Indiana Psychological Association News

Stigmatizing Attitudes toward Mental Illness among Racial/Ethnic Older Adults in Primary Care

 

Stigmatizing Attitudes toward Mental Illness among Racial/Ethnic Older Adults in Primary Care
 

Over the next two decades, there is an expected increase in the number of seniors requiring mental health treatment. This is concerning, as there is a lack of research regarding various factors related to stigma, mental health beliefs, and comfort with providers among racial and ethnic minority older adults. Researchers have found that stigmatizing attitudes and beliefs are essential to identify as they impact treatment outcomes, behaviors, preliminary assessment, and rapport with providers.
 
Through multivariate analysis of 2198 elderly participants, a study by Jimenez and colleagues (2013) found that Latinos, Asian-Americans, and African-Americans exhibited greater rates of depression than their White counterparts. In addition, African-Americans were more likely to be diagnosed with comorbid conditions, Latinos and Asian-Americans were more likely to express embarrassment and shame regarding mental illness, and Asian-Americans were more likely to have difficulty seeking mental health treatment. 
 
Overall, the authors suggest that there is a “triple stigma” associated with being of old age, being an ethnic minority, and having a mental health condition.  This stigma tends to impact rapport, health-seeking behaviors, level of shame, and overall wellbeing with healthcare providers. In order to counter this stigma, one of the most effective interventions is psychoeducation geared at validating and normalizing mental health concerns and targeting misconceptions and cultural beliefs which may promote these maladaptive attitudes.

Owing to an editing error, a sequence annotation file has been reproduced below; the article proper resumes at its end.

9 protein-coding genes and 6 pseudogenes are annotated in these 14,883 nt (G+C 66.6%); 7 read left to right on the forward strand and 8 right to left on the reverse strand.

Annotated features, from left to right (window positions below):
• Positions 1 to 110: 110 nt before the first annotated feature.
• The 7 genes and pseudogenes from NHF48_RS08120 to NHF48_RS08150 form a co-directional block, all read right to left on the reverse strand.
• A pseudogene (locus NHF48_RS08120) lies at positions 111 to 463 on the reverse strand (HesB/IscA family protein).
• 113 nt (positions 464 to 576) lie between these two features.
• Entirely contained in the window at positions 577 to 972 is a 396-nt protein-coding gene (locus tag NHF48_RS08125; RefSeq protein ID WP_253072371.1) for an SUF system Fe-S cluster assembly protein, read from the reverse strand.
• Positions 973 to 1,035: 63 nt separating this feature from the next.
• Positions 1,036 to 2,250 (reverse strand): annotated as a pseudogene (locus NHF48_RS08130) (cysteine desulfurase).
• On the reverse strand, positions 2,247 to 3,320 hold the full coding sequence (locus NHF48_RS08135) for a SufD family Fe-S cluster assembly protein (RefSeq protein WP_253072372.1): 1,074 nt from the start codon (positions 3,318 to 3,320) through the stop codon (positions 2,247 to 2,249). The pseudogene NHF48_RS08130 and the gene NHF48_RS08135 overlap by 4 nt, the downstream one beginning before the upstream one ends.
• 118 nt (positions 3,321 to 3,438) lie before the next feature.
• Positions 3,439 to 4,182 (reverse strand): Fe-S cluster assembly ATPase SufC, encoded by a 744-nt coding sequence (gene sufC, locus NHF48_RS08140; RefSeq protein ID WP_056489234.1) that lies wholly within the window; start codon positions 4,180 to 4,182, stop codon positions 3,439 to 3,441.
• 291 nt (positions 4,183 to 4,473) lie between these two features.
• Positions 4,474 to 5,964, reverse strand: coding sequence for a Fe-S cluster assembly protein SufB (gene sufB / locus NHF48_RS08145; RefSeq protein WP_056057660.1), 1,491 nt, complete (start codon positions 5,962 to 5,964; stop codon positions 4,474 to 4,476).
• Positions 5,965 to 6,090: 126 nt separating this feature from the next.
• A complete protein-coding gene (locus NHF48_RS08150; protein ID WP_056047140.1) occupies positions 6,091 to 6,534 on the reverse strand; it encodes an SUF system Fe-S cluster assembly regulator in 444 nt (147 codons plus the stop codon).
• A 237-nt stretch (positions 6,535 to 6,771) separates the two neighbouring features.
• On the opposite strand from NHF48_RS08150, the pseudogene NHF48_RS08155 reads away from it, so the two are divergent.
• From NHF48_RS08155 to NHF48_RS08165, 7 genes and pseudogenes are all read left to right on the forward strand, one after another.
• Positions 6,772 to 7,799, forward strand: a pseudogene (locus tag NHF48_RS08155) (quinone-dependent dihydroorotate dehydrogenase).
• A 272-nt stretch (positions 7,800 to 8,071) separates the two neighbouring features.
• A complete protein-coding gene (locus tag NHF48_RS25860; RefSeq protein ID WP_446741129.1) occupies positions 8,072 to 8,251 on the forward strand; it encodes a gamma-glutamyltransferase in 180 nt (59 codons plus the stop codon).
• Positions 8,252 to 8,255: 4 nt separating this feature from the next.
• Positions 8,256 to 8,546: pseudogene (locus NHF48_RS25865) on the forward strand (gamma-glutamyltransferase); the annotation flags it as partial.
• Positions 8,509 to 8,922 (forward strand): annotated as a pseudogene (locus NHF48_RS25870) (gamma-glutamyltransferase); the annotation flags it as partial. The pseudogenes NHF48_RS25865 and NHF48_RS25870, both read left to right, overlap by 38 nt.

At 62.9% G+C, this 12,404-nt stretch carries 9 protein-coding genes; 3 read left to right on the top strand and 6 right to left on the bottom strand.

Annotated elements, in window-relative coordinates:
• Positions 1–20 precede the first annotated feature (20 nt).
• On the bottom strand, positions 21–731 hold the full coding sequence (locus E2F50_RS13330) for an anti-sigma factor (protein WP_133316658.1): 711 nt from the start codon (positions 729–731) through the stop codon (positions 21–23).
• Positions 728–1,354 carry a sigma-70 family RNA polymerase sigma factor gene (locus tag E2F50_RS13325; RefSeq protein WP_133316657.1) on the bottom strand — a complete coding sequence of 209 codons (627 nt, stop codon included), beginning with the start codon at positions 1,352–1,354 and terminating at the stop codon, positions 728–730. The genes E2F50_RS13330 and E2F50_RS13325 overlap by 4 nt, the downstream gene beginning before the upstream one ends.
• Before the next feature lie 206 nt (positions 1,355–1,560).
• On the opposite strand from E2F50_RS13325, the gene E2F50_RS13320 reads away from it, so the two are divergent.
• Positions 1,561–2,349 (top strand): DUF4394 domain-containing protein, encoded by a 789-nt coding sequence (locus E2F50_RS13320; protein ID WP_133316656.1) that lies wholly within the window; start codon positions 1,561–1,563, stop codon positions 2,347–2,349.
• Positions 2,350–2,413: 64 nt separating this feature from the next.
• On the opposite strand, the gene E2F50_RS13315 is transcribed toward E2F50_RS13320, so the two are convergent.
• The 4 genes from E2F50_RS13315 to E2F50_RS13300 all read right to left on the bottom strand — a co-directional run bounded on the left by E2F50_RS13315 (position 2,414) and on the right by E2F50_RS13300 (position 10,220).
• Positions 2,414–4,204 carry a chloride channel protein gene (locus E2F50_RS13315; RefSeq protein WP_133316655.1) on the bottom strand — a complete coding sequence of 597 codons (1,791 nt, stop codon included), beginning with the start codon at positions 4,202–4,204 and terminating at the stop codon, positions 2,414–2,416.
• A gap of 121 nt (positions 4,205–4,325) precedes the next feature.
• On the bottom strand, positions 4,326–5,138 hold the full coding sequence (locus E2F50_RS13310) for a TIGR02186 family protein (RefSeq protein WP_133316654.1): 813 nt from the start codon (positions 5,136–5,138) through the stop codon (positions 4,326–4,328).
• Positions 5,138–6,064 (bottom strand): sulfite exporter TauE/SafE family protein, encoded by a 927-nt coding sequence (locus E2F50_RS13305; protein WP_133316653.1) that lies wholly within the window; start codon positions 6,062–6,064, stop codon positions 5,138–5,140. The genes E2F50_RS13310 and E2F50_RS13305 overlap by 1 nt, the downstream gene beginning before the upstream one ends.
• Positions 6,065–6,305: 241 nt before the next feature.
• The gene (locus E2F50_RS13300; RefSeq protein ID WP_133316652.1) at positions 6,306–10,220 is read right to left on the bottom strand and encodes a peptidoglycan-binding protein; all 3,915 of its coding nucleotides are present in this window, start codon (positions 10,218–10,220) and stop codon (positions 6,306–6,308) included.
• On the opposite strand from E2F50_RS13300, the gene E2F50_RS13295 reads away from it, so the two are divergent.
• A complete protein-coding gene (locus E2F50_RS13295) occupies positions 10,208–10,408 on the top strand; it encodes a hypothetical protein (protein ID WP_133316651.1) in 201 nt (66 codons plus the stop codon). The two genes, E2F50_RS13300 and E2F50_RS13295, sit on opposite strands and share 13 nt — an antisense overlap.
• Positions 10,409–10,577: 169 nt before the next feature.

Reference:
Jimenez, D. E., Bartels, S. J., Cardenas, V., & Alegria, M. (2013). Stigmatizing attitudes toward mental illness among racial/ethnic older adults in primary care. International Journal of Geriatric Psychiatry, 28, 1061-68.
 
To learn more, visit:

https://www.researchgate.net/publication/235383155_Stigmatizing_Attitudes_towards_Mental_Illness_among_RacialEthnic_Older_Adults_in_Primary_Care

Contributors:
Shervin Tehranirad, M.A., M.P.H., & Carolyn Certilman, M.A.
Doctoral Interns in Clinical Psychology
St. Vincent Neuroscience Institute – St. Vincent Indianapolis Hospital
 
Elizabeth N. Andresen, Ph.D., HSPP
Clinical Neuropsychologist
Diversity Coordinator, Doctoral Internship Program
St. Vincent Neuroscience Institute – St. Vincent Indianapolis Hospital


"PsychBytes” is a weekly educational resource from the Indiana Psychological Association (IPA) provided for psychologists, their colleagues and their patients.